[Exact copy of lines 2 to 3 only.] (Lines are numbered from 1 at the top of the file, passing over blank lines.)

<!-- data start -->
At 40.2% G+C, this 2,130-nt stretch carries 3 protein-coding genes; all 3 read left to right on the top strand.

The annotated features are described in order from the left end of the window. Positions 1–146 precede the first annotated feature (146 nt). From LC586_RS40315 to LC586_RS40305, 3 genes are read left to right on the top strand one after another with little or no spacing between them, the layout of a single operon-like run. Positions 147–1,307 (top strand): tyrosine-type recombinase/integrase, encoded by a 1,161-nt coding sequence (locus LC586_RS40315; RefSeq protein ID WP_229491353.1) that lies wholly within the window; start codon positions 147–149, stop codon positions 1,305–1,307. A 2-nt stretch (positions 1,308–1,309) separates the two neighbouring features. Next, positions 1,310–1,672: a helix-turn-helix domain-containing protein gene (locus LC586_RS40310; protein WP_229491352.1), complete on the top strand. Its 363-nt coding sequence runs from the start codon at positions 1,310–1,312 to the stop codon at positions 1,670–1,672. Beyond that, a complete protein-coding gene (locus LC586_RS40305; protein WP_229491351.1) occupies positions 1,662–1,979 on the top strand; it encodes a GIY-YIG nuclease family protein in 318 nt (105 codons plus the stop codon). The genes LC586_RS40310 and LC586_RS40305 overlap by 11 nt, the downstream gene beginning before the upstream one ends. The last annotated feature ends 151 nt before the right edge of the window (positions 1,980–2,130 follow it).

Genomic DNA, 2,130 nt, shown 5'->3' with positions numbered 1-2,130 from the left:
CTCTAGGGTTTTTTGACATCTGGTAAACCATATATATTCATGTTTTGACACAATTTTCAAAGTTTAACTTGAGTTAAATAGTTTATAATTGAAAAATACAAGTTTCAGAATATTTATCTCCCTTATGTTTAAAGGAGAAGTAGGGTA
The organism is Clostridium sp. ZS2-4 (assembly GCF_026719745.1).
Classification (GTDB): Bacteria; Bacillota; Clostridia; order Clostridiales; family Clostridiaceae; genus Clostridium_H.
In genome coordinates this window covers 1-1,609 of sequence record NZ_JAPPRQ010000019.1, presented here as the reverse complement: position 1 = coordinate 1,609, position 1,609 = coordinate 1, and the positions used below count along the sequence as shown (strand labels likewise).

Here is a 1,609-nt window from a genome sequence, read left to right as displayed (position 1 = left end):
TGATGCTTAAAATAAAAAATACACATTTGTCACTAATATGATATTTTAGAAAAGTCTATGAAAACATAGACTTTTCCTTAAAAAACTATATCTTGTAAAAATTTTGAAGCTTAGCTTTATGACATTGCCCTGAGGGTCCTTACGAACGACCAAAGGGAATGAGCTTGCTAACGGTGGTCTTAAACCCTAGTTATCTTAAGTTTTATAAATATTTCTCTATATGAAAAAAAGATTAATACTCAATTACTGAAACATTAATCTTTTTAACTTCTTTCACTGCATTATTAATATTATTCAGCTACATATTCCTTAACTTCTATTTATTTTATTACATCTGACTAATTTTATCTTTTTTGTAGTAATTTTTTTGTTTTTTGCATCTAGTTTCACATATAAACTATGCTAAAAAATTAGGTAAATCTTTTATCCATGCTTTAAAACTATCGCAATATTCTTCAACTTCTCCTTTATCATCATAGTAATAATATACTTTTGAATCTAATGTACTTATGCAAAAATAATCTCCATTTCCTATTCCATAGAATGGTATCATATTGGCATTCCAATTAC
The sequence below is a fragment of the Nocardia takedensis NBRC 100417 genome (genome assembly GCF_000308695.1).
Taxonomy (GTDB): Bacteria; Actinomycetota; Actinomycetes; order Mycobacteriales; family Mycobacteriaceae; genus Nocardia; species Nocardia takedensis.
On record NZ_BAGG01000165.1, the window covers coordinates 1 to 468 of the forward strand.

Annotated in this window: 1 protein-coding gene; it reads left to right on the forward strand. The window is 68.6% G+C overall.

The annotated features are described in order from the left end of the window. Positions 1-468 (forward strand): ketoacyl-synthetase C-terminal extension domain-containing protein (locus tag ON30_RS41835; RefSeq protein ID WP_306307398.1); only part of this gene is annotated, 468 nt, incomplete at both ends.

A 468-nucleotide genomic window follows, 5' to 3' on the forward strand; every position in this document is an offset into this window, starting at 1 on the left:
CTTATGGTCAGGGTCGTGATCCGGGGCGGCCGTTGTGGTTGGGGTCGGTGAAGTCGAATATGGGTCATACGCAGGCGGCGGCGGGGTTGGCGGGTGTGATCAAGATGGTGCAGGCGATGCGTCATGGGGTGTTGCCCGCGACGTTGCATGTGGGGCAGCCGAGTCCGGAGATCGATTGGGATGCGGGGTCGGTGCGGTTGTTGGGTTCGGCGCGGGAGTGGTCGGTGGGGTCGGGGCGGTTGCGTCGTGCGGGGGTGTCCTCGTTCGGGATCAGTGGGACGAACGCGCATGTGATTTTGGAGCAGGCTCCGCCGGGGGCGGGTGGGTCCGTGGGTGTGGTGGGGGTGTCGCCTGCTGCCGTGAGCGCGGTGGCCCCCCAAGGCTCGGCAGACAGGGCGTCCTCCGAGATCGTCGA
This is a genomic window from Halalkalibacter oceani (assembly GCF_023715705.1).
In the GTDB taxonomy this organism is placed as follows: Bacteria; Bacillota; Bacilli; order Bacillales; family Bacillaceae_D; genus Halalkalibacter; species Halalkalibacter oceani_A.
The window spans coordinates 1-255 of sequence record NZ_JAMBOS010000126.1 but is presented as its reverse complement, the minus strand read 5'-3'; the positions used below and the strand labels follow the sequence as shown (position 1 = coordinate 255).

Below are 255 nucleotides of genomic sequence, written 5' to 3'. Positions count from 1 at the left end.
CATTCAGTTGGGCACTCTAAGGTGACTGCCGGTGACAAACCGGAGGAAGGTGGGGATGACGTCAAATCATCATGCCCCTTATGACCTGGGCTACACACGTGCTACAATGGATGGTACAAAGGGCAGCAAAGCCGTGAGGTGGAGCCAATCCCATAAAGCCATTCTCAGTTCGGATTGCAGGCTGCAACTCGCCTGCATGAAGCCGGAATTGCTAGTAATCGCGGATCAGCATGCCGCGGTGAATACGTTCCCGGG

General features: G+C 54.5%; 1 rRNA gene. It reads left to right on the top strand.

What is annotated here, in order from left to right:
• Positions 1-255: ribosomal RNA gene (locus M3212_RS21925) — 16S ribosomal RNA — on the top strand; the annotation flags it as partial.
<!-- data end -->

The annotated features are described in order from the left end of the window. Positions 1–146 precede the first annotated feature (146 nt). From LC586_RS40315 to LC586_RS40305, 3 genes are read left to right on the top strand one after another with little or no spacing between them, the layout of a single operon-like run. Positions 147–1,307 (top strand): tyrosine-type recombinase/integrase, encoded by a 1,161-nt coding sequence (locus LC586_RS40315; RefSeq protein ID WP_229491353.1) that lies wholly within the window; start codon positions 147–149, stop codon positions 1,305–1,307. A 2-nt stretch (positions 1,308–1,309) separates the two neighbouring features. Next, positions 1,310–1,672: a helix-turn-helix domain-containing protein gene (locus LC586_RS40310; protein WP_229491352.1), complete on the top strand. Its 363-nt coding sequence runs from the start codon at positions 1,310–1,312 to the stop codon at positions 1,670–1,672. Beyond that, a complete protein-coding gene (locus LC586_RS40305; protein WP_229491351.1) occupies positions 1,662–1,979 on the top strand; it encodes a GIY-YIG nuclease family protein in 318 nt (105 codons plus the stop codon). The genes LC586_RS40310 and LC586_RS40305 overlap by 11 nt, the downstream gene beginning before the upstream one ends. The last annotated feature ends 151 nt before the right edge of the window (positions 1,980–2,130 follow it).

Genomic DNA, 2,130 nt, shown 5'->3' with positions numbered 1-2,130 from the left: